How to get gallery representation

Updated: Dec 5, 2018



As I begin anxiously thinking about our 2020 calendar and my own experience as a painter and a gallerist, I thought it would be helpful to artists to make a WHAT TO DO list.


Approaching a gallery whether by e-mail or in person can seem like a daunting task for a young artist. While it is possible to go at it alone, a dedicated gallery can be supportive to your career. The right gallery can free up your time to make the art, they can act as a supporter/ sounding board while you develop your work, a public platform for your work, and a possible source of income.


What to do when approaching a gallery for an exhibition or representation:


1. Please DO NOT show up unannounced.

This is no longer appropriate and can be extremely off-putting. It catches people off guard and I know I wouldn’t be able to give you a very detailed review/critique of your work.



2. Make an appointment if you plan on coming to the gallery to show work or better yet, send an invite to your studio to see your work in person (see #8).


I have experience both as an artist, educator, and gallerist. I would be happy to look at your work and give an honest critique (especially for emerging artists that seek feedback). This is my personal protocol as an artist-run gallery/ former educator and often this is not possible at other galleries.



3. Send Professional e-mails.


I am old school when it comes to sending professional e-mails. I really appreciate a professional header (Dear x) and a sincerely or thank you at the end. Check for punctuation and grammar as well. If you do not address the gallery personally at the header of your e-mail they will take it as you are sending generic e-mails to every gallery and they happen to be on your list. Personalize! Take the time to look at their website and the exhibitions they have had in the past. Mention a favorite artist they may have shown or how you think you would fit into their programming and vision.

Follow directions if a gallery has a specific way they accept work. If they do not accept submissions – do not send them one! The ability to follow directions will give the gallery a good idea of what it will be like to work with you and how professional you will be.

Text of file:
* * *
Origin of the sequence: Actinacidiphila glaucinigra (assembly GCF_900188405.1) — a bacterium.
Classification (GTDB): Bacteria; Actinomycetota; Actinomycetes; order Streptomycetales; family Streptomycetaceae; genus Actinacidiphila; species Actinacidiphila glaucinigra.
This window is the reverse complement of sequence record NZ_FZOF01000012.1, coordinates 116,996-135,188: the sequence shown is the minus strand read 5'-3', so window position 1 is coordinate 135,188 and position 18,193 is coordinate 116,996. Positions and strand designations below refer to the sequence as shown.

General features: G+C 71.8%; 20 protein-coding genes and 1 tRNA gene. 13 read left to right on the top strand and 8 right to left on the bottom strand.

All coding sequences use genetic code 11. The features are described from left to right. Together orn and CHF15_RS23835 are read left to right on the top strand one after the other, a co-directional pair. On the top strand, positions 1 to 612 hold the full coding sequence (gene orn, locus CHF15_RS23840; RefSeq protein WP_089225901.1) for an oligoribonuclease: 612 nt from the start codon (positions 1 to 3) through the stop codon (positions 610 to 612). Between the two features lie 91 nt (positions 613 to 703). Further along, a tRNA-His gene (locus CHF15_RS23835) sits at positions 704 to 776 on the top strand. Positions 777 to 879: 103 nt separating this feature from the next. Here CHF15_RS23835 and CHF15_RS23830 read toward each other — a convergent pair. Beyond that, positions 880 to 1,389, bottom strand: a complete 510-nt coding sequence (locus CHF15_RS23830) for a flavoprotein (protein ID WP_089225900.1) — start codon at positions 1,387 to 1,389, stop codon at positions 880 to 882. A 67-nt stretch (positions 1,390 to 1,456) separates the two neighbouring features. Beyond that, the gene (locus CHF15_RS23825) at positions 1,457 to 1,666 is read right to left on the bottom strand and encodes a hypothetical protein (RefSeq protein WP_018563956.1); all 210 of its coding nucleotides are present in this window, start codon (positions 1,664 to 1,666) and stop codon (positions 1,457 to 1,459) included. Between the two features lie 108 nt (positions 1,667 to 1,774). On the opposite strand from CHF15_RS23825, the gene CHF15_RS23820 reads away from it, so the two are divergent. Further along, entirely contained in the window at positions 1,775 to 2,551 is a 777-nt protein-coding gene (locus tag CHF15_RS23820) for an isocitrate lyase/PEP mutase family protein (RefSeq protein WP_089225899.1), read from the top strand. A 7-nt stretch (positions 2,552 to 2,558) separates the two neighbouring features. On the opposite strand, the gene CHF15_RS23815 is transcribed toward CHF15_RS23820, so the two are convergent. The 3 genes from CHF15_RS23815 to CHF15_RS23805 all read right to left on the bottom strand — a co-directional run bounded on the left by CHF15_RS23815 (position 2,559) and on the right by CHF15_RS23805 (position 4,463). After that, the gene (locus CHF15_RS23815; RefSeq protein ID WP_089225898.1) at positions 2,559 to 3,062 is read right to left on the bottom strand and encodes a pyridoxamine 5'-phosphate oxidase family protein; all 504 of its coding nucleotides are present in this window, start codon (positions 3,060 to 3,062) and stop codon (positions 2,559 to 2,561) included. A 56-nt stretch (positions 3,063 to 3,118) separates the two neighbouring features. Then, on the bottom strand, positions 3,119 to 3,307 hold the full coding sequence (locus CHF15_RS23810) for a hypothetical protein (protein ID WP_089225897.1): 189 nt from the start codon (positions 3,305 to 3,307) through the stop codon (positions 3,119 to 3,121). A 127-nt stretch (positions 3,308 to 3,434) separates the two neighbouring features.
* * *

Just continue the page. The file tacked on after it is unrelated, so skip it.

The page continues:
4. What to send in your email.


Follow directions if the gallery has a specific way they would like your materials. Otherwise make it as easy as possible for the gallery to review your work.


When addressing a gallery I usually write an opening paragraph introducing myself and mentioning specifics about the gallery I am applying to. I also am sure to thank the gallery for their time and consideration.


I also include:


- 6-10 (72 dpi jpgs no larger than 2-3 MB) of current work (label images lastname_01)

-Image List corresponding with file titles (including prices)

-Artist Statement & Bio

-Current Resume

-Link to Website/ Social Media

-Brief proposal (if applicable)

-Full Contact Info



5. Attend Openings.


If you live in the area, make an attempt to come to our openings. Introduce yourself and get to know our artists and gallery. It goes a long way when I know you have made an attempt to see our space and attend the openings in support of other artists.



6. Continue to develop your work.

-Attend Residencies

-Maintain an active studio practice

-Find a job that is adjacent to the art world (if possible)



7. Maintain an online presence.

I often discover artists I would like to work with randomly on IG, stalk them for a while, and eventually send them a private message if I really want to work with them. I want to see that an artist maintains a professional website that is up to date and easy to navigate.



8. Connect with other Artists.


Word of mouth and artist connections are important. I will often exhibit artists that have been recommended to me by other artists. Showing an unknown artist without any known referrals can be a risky thing for a gallery. We have no idea how they will be to work with.

Keep in contact with close friends and mentors you made while in school, attend residencies where you can meet new artists, participate in group shows, attend openings regularly and try to be social.



9. Open your Studio


Have an open studio night and send out invites via e-mail or postcards (I still love getting artist’s postcards in the mail). I also love seeing artist’s studio and talking to them about their work. It can be difficult, opening such an intimate space up to the public but it can be an important part of further engaging your audience. It is a place where process can be seen first-hand and where future directions and possibilities can be imagined, and dialogue about the artist’s intentions can happen.



10. Speak confidently about your work.


This cannot only help you develop rapport with a gallerist but it can also help in building relationships with possible clients as well. Learn to speak fluently and self-assuredly about your process and intentions. Be aware and able to speak of where your art falls in the cannon and what your historic and contemporary influences are. Be comfortable talking but do not be overly wordy either, strive for a good back-and-forth conversation.



11. Stay visible and patient.


I have had my fair share of rejections and know first hand how it can feel. Keep going! Be sure to leave your studio and attend openings, share information with fellow artists, and be open to showing your work in any platform.


There are many galleries out there and it will take time to find a good relationship and fit. Taking the time to develop the right relationship is worth the effort!


Good Luck!